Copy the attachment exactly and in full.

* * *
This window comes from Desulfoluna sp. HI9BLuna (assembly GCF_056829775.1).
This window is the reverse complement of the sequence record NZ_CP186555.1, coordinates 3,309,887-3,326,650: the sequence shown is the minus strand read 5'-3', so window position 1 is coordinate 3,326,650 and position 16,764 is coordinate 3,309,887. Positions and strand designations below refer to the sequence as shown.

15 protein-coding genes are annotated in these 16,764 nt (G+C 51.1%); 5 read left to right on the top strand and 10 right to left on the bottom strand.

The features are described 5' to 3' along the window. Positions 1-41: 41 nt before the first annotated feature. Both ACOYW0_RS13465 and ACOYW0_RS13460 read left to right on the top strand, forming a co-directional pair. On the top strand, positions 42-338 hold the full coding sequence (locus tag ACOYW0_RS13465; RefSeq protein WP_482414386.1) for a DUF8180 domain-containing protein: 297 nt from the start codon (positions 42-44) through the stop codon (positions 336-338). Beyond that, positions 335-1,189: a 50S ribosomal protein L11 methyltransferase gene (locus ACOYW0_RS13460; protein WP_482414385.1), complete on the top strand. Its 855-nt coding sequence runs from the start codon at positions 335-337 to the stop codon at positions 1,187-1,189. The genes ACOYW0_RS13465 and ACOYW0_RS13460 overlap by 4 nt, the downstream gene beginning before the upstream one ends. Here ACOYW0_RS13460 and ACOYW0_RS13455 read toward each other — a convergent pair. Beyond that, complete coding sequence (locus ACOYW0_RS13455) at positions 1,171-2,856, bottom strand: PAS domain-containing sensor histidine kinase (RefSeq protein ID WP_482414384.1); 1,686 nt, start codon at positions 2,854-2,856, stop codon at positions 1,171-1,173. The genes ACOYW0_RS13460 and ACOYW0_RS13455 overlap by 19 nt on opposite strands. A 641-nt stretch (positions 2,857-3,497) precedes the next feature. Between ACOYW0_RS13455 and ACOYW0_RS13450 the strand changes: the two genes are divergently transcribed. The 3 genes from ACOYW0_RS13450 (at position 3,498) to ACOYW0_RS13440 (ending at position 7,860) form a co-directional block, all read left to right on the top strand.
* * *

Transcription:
This window comes from Desulfoluna sp. HI9BLuna (assembly GCF_056829775.1).
This window is the reverse complement of the sequence record NZ_CP186555.1, coordinates 3,309,887-3,326,650: the sequence shown is the minus strand read 5'-3', so window position 1 is coordinate 3,326,650 and position 16,764 is coordinate 3,309,887. Positions and strand designations below refer to the sequence as shown.

15 protein-coding genes are annotated in these 16,764 nt (G+C 51.1%); 5 read left to right on the top strand and 10 right to left on the bottom strand.

The features are described 5' to 3' along the window. Positions 1-41: 41 nt before the first annotated feature. Both ACOYW0_RS13465 and ACOYW0_RS13460 read left to right on the top strand, forming a co-directional pair. On the top strand, positions 42-338 hold the full coding sequence (locus tag ACOYW0_RS13465; RefSeq protein WP_482414386.1) for a DUF8180 domain-containing protein: 297 nt from the start codon (positions 42-44) through the stop codon (positions 336-338). Beyond that, positions 335-1,189: a 50S ribosomal protein L11 methyltransferase gene (locus ACOYW0_RS13460; protein WP_482414385.1), complete on the top strand. Its 855-nt coding sequence runs from the start codon at positions 335-337 to the stop codon at positions 1,187-1,189. The genes ACOYW0_RS13465 and ACOYW0_RS13460 overlap by 4 nt, the downstream gene beginning before the upstream one ends. Here ACOYW0_RS13460 and ACOYW0_RS13455 read toward each other — a convergent pair. Beyond that, complete coding sequence (locus ACOYW0_RS13455) at positions 1,171-2,856, bottom strand: PAS domain-containing sensor histidine kinase (RefSeq protein ID WP_482414384.1); 1,686 nt, start codon at positions 2,854-2,856, stop codon at positions 1,171-1,173. The genes ACOYW0_RS13460 and ACOYW0_RS13455 overlap by 19 nt on opposite strands. A 641-nt stretch (positions 2,857-3,497) precedes the next feature. Between ACOYW0_RS13455 and ACOYW0_RS13450 the strand changes: the two genes are divergently transcribed. The 3 genes from ACOYW0_RS13450 (at position 3,498) to ACOYW0_RS13440 (ending at position 7,860) form a co-directional block, all read left to right on the top strand.